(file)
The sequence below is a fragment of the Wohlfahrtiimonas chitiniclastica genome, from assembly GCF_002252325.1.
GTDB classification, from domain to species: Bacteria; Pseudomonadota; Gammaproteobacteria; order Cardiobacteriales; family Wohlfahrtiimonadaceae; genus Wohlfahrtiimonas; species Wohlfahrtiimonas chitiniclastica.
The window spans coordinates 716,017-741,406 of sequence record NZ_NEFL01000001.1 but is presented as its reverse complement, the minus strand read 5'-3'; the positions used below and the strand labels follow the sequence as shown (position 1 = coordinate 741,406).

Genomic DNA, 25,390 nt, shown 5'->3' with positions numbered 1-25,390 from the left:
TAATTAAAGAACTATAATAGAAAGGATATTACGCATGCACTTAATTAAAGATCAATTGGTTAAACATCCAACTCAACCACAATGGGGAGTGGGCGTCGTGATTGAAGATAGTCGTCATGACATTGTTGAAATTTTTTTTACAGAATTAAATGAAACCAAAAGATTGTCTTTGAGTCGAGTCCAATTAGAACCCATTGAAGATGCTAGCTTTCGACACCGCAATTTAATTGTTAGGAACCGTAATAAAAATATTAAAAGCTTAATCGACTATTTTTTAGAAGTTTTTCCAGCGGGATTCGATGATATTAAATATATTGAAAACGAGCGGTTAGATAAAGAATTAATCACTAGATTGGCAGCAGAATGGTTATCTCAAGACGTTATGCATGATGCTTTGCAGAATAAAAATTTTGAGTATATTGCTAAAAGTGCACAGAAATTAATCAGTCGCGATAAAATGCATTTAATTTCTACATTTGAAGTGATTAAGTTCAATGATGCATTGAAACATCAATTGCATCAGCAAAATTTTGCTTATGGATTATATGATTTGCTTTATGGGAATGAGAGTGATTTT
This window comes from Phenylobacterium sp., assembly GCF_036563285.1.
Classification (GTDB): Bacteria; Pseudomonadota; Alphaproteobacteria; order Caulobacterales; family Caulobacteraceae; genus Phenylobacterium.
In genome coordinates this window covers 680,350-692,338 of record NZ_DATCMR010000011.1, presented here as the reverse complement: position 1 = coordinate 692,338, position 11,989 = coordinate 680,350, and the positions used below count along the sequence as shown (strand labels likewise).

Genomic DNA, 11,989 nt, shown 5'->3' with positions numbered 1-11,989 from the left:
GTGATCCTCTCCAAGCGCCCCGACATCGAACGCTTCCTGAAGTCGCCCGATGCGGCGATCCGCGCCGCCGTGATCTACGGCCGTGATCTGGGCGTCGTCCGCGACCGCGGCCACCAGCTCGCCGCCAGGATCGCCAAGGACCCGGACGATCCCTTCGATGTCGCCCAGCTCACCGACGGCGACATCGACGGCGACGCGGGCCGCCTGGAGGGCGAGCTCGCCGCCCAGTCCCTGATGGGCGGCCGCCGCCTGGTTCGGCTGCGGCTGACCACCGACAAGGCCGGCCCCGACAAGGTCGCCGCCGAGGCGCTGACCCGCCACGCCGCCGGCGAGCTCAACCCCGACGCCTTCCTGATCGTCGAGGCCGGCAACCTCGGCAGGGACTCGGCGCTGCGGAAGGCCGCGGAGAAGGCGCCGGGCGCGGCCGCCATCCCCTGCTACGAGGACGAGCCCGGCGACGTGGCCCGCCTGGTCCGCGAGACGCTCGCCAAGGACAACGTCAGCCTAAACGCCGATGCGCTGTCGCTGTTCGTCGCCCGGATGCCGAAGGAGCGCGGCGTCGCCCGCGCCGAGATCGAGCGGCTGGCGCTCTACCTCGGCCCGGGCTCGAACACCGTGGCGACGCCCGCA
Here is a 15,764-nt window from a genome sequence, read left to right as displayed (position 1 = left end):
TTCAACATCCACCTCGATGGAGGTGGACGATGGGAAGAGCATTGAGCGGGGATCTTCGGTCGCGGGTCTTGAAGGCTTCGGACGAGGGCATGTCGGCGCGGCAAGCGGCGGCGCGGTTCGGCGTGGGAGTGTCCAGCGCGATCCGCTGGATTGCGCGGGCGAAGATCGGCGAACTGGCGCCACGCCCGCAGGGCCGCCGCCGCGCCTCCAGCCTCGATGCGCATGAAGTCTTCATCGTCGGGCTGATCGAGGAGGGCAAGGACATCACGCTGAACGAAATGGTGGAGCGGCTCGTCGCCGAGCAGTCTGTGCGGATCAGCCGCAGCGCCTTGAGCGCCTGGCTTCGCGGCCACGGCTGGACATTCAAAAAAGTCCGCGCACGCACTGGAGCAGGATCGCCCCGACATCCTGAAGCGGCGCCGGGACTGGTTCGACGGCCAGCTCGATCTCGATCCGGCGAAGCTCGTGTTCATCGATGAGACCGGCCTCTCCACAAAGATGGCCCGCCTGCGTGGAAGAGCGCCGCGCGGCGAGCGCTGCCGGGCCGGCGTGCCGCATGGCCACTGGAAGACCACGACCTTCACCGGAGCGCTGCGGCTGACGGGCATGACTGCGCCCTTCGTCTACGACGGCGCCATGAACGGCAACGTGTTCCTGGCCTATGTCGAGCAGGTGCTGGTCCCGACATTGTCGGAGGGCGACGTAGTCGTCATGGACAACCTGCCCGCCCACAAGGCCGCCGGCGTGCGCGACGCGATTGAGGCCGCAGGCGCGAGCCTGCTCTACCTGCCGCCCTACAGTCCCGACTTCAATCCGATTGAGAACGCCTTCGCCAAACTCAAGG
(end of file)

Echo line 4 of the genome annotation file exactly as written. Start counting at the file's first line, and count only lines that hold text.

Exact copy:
Genomic DNA, 25,390 nt, shown 5'->3' with positions numbered 1-25,390 from the left: